abandon all the fruits of action and take refuge in my yog
with a thoroughly subdued mind.”
If Arjun cannot even do this, he should give up all desire of the rewards of action as well as considerations of profit and loss, and with a sense of self-surrender find shelter under some sage with an accomplished Soul. The ordained action will then commence spontaneously under the prompting of this accomplished teacher.
Lord Krishn concluded:
“Since knowledge is superior to practice,
meditation better than knowledge,
and abandonment of the fruits of action higher than meditation,
renunciation is soon rewarded with peace.”
To engage in action by the Way of Knowledge is better than just the exercise of restraining the mind. Meditation is better than the accomplishment of action through knowledge, because the desired goal is always present in contemplation.
Even better than contemplation, however, is the abandonment of the fruits of action, for when Arjun has given up the fruits of action and surrendered himself to the desired goal with the purpose of realizing it, the burden of his exercise of Yog is borne by the adored God. So this kind of renunciation is soon followed by the achievement of absolute peace.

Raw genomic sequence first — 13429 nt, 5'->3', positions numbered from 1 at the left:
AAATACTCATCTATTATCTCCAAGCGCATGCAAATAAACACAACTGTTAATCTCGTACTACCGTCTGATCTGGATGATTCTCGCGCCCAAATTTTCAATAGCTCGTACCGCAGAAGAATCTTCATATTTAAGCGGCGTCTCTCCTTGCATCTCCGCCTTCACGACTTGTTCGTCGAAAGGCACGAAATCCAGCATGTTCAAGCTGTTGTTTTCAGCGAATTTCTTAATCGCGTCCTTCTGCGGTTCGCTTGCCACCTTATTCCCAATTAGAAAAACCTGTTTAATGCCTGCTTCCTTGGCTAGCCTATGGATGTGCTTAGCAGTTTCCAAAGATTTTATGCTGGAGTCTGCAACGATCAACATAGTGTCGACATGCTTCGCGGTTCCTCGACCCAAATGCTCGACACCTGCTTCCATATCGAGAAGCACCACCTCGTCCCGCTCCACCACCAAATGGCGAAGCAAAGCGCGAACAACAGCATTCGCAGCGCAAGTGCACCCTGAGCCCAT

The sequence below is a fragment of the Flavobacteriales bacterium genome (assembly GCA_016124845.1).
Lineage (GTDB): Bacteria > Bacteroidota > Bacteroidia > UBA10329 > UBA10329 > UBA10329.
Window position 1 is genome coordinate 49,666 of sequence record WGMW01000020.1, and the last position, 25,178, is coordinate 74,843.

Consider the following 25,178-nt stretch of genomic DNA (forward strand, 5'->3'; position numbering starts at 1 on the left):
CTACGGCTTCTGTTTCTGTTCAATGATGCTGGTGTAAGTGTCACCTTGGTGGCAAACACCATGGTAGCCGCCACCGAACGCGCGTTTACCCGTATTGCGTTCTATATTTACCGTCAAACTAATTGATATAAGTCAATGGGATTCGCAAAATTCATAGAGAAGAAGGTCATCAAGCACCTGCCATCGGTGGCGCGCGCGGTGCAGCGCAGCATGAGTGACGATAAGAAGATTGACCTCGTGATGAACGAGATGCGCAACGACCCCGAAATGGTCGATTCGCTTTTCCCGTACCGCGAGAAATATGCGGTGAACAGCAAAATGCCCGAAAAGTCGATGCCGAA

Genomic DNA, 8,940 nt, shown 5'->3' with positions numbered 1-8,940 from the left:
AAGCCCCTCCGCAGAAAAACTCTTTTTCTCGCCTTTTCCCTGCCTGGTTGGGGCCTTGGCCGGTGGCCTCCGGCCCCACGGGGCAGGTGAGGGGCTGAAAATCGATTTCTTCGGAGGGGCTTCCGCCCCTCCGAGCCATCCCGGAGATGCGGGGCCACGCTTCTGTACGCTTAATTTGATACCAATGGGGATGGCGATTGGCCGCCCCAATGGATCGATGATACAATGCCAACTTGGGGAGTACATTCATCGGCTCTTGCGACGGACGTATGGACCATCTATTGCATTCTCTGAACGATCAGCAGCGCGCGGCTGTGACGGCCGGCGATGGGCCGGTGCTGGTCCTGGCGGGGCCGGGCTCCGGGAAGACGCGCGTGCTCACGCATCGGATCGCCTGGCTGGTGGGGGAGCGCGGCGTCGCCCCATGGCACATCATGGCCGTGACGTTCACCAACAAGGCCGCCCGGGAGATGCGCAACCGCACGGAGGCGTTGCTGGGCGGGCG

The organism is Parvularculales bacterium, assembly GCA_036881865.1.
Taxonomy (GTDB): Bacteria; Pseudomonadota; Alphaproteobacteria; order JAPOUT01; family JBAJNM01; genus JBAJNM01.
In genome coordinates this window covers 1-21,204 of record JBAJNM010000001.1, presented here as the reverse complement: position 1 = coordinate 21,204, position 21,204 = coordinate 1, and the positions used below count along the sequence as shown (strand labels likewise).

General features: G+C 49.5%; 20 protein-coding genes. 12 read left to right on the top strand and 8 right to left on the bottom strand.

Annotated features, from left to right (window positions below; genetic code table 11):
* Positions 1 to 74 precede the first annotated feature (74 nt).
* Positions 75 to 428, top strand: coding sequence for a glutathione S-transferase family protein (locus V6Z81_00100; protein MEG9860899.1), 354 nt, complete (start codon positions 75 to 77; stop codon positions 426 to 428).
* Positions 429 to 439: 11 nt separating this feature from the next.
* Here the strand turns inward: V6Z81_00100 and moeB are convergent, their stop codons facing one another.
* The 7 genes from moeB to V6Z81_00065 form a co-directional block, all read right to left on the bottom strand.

Lord Krishn has so far said that the yogi who performs selfless action with a sense of self-surrender has an advantage over the follower of the Way of Knowledge who worships the unmanifest.
Both of them accomplish the same action, but there are more hurdles in the way of the latter. He bears the responsibility for his profits and losses himself, whereas the burden of the dedicated worshiper is borne by God. So he soon achieves peace as an outcome of his renunciation of the fruits of action.
I bow down in lotus feet of revered Gurudev for such teachings to me.